Photo by Denise Baratta Ashland author Jennie Englund poses in the young adult section of Bloomsbury Books, where her book ‘Taylor Before and After’ is sold. Englund was nominated for the Oregon Book Award for Children’s Literature.
Ashland author Jennie Englund describes her first book, “Taylor Before and After,” as a bold and courageous look at coming of age through a central character going through a tough year.
The story of this eighth-grade heroine has certainly resonated with readers and was recently named one of five finalists for the Eloise Jarvis McGraw Prize for Children’s Literature at the annual Oregon Book Awards.
In early March, Literary Arts announced 35 OBA finalists in seven genres, selected from 202 titles. Englund, the only finalist from southern Oregon, said she was “honored and so happy to have southern Oregon on the creative map.”
“Taylor Before and After” won the Women Writing the West Willa Literary Award for Young Adult Fiction and Nonfiction. The Oregon Book Award winners are scheduled to be announced April 25 at the Portland Center Stage at The Armory.
“Taylor Before and After,” released in February 2020, takes readers through a year in Taylor’s life via in-class writing prompts, alternating between timelines.
“Through it all, Taylor has her notebook, a journal of the year a fatal accident tore her life apart,” according to the book’s description. “In entries alternating between the first and second semesters of her eighth year, she navigates joy and sorrow, gain and loss, hope and depression.”
Critics called the book an inspirational story that “switches like a wave from tragedy to hope, from despair to resilience.”
“I tell people it’s a wild ride,” Englund said. “And I tell people this is a book for a sophisticated sixth grader and up.”
From Englund’s perspective, in an overly broad third-to-eighth-grade reading market, her book falls into a critical gap.
“‘Taylor Before and After’ helped usher in this whole new market that is still trying to define itself,” she said. “You write the story you’re called to write and then you see where it lands.”
Once the story was written, the setting found its home on Oahu, where Englund spent five weeks as a National Endowment for the Humanities fellow.
The parallels between the title character’s roots in Oregon and her new home in Oahu draw on similarities such as open, friendly people and a significant coastline that attracts surfing, Englund said.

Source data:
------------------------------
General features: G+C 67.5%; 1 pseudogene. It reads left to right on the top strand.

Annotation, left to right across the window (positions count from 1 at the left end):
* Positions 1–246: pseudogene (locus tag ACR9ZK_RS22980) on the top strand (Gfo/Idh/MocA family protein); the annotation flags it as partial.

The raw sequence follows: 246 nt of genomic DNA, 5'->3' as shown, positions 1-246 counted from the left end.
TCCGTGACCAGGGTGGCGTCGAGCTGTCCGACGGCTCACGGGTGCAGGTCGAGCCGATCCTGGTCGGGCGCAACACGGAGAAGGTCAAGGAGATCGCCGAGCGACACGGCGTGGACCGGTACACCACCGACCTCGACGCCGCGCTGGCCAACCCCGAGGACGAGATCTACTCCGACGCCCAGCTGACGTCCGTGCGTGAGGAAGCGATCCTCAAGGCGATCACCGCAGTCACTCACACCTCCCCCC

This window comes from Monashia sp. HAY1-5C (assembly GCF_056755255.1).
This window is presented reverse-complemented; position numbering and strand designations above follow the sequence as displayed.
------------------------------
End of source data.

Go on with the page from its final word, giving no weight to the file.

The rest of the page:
Of Taylor’s family members, her mother has the hardest time adjusting, she said, and she misses Oregon agriculture as she manages her mental health through gardening. When the family moves, the mother encounters new obstacles like fire ants and the challenge of trying to grow up in a new climate.
Taylor feels like she’s part of something bigger — a family, a community and a social group — but she’s also not a full part of it, she said.
“I thought of it as an island, and then I thought, ‘It’s like Oahu,'” Englund said.
“It must be part of the continental United States, but it’s also very rich in history, culture and self-reliance,” she continued. “I have a line in there, ‘He cries out for both independence and rescue.’ Isn’t that the quintessence of the majority?
The book is about alienation, isolation and exclusion or being on the outside, she said.
“It’s a brave book, it’s a bold book, it’s strong,” Englund said.
In mid-March, Englund completed a 27-year teaching career that spanned elementary and middle school, community college, university, four departments and multiple subjects.
With a second book on the editorial agent’s desk, Englund has found herself in the midst of a shift in publishing as stakeholders grapple with how to write contemporary history post-pandemic.
“Many writers and editors struggle to define post-COVID writing,” she said.
What does it look like? Should we include it? Has that changed everything?
A week into the COVID-19 lockdown, Englund began a diary of pandemic-related observations, chronicling daily activities and some predictions as her three children returned home fearful for their jobs and relationships.
“We were going for walks, time was slow, the fish were coming back to the canals of Venice,” she sums up. “I wanted to keep track of this historical period because I am a writer, I can’t help it, and I knew it would be an extraordinary event with unique and extraordinary economic, sociological consequences.”
The newspaper evolved in response to the death of George Floyd, the Almeda fire, and other major events during the pandemic.
“I learned things were bigger than COVID,” she said. “Community was bigger than COVID, nature was bigger than COVID.”
As an author writing contemporary history today, Englund said material needs to somehow echo pandemic experiences such as school closures, online learning, mask-wearing, vaccines, etc
“More than the specifics, I think anything written about during or after COVID for kids needs to address the fear, the unknown, the in-between,” Englund said. “What will happen to my family? What will happen to me?
Englund said she curiously awaits when the middle-class market is ready for a COVID story, and to see what form the narrative takes.
Contact reporter Allayana Darrow at [email protected] or 541-776-4497.